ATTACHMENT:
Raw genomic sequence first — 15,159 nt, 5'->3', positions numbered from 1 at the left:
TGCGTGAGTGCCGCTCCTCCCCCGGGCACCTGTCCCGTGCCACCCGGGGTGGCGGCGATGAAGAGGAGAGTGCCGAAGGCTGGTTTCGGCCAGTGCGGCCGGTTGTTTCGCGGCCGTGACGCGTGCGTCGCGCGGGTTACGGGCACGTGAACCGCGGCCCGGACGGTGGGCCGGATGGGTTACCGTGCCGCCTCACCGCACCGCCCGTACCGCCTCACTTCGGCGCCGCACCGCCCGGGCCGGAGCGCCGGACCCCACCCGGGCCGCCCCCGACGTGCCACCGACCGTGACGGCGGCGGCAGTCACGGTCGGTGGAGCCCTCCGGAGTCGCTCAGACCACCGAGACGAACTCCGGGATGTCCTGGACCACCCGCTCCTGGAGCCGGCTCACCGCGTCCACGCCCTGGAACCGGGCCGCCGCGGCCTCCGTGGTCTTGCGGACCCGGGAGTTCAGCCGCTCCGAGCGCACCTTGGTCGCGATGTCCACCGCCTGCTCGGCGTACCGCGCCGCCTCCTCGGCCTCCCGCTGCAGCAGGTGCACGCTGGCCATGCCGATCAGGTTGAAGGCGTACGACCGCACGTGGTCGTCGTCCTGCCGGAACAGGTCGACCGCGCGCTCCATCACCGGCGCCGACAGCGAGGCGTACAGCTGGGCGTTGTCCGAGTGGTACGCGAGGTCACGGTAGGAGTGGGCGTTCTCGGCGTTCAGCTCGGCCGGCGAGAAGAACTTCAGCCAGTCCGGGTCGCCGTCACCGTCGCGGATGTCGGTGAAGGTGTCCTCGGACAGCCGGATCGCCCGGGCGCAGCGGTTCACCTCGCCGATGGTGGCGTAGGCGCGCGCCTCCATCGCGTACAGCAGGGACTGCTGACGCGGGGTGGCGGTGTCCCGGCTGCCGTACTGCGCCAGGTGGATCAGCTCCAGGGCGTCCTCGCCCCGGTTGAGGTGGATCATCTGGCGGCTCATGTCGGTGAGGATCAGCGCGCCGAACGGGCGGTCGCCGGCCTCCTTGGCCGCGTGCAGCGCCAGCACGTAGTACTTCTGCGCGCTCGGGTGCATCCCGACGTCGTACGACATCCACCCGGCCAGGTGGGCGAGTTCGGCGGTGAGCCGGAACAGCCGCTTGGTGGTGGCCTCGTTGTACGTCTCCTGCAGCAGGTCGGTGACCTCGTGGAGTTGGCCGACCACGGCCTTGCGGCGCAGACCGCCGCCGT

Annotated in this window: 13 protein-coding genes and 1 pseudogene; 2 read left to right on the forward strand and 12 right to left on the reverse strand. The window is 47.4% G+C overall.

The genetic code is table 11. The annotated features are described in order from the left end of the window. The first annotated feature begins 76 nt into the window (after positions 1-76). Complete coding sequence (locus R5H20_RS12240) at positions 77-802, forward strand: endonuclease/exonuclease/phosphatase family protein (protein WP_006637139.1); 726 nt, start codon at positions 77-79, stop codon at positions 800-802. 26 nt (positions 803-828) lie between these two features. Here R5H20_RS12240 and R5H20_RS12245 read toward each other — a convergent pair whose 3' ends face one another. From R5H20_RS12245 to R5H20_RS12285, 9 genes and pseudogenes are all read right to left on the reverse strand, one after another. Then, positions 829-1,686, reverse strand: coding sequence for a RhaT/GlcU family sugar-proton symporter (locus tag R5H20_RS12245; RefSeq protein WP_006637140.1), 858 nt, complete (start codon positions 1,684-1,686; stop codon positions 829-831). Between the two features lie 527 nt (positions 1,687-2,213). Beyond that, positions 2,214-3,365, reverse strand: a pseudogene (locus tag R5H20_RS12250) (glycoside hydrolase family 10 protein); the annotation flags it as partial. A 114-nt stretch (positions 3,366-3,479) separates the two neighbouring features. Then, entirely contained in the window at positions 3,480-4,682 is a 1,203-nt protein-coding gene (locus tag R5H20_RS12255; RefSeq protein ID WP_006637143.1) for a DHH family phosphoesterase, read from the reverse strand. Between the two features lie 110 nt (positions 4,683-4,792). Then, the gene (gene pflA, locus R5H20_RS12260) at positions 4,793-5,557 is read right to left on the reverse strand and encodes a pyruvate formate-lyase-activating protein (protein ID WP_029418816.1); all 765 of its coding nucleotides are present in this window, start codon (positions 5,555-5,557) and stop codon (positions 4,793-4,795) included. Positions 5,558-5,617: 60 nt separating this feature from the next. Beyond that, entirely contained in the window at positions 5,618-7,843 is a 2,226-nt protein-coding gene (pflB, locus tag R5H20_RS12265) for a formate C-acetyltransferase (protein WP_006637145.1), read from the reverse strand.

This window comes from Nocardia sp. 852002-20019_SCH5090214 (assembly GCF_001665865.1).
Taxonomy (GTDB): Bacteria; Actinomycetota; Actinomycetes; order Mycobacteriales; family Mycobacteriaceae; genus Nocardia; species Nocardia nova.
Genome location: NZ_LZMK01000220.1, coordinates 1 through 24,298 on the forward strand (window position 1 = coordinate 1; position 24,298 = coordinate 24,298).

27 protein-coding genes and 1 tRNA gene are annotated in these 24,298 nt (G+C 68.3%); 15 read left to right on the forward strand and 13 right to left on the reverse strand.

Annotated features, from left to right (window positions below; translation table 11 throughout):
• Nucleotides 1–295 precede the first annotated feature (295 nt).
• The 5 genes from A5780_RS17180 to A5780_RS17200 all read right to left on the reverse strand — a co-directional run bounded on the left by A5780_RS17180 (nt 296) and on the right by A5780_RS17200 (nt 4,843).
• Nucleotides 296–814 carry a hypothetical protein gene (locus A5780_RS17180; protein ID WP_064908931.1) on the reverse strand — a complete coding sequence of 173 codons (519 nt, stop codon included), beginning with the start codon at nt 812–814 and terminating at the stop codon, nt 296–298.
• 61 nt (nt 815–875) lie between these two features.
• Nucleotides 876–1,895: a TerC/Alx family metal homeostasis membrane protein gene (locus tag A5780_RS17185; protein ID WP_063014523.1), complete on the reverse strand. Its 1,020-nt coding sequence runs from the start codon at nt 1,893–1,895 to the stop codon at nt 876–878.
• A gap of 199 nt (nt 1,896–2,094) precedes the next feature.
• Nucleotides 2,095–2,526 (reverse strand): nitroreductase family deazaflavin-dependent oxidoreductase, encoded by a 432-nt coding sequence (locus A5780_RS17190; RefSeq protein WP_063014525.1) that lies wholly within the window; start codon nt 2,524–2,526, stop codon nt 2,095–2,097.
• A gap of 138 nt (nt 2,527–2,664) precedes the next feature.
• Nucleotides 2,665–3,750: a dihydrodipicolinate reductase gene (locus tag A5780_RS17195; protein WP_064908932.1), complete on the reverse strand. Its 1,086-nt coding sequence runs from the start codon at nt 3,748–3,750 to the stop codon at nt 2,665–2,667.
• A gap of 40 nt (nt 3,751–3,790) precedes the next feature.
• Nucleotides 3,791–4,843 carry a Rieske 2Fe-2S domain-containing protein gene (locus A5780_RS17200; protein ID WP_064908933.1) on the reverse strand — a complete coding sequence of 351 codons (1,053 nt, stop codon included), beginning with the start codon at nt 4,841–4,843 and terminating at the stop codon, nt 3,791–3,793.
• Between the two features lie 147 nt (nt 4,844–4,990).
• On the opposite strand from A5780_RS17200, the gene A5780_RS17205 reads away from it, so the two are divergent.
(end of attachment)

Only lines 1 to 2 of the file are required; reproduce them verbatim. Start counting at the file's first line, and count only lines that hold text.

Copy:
Raw genomic sequence first — 15,159 nt, 5'->3', positions numbered from 1 at the left:
TGCGTGAGTGCCGCTCCTCCCCCGGGCACCTGTCCCGTGCCACCCGGGGTGGCGGCGATGAAGAGGAGAGTGCCGAAGGCTGGTTTCGGCCAGTGCGGCCGGTTGTTTCGCGGCCGTGACGCGTGCGTCGCGCGGGTTACGGGCACGTGAACCGCGGCCCGGACGGTGGGCCGGATGGGTTACCGTGCCGCCTCACCGCACCGCCCGTACCGCCTCACTTCGGCGCCGCACCGCCCGGGCCGGAGCGCCGGACCCCACCCGGGCCGCCCCCGACGTGCCACCGACCGTGACGGCGGCGGCAGTCACGGTCGGTGGAGCCCTCCGGAGTCGCTCAGACCACCGAGACGAACTCCGGGATGTCCTGGACCACCCGCTCCTGGAGCCGGCTCACCGCGTCCACGCCCTGGAACCGGGCCGCCGCGGCCTCCGTGGTCTTGCGGACCCGGGAGTTCAGCCGCTCCGAGCGCACCTTGGTCGCGATGTCCACCGCCTGCTCGGCGTACCGCGCCGCCTCCTCGGCCTCCCGCTGCAGCAGGTGCACGCTGGCCATGCCGATCAGGTTGAAGGCGTACGACCGCACGTGGTCGTCGTCCTGCCGGAACAGGTCGACCGCGCGCTCCATCACCGGCGCCGACAGCGAGGCGTACAGCTGGGCGTTGTCCGAGTGGTACGCGAGGTCACGGTAGGAGTGGGCGTTCTCGGCGTTCAGCTCGGCCGGCGAGAAGAACTTCAGCCAGTCCGGGTCGCCGTCACCGTCGCGGATGTCGGTGAAGGTGTCCTCGGACAGCCGGATCGCCCGGGCGCAGCGGTTCACCTCGCCGATGGTGGCGTAGGCGCGCGCCTCCATCGCGTACAGCAGGGACTGCTGACGCGGGGTGGCGGTGTCCCGGCTGCCGTACTGCGCCAGGTGGATCAGCTCCAGGGCGTCCTCGCCCCGGTTGAGGTGGATCATCTGGCGGCTCATGTCGGTGAGGATCAGCGCGCCGAACGGGCGGTCGCCGGCCTCCTTGGCCGCGTGCAGCGCCAGCACGTAGTACTTCTGCGCGCTCGGGTGCATCCCGACGTCGTACGACATCCACCCGGCCAGGTGGGCGAGTTCGGCGGTGAGCCGGAACAGCCGCTTGGTGGTGGCCTCGTTGTACGTCTCCTGCAGCAGGTCGGTGACCTCGTGGAGTTGGCCGACCACGGCCTTGCGGCGCAGACCGCCGCCGT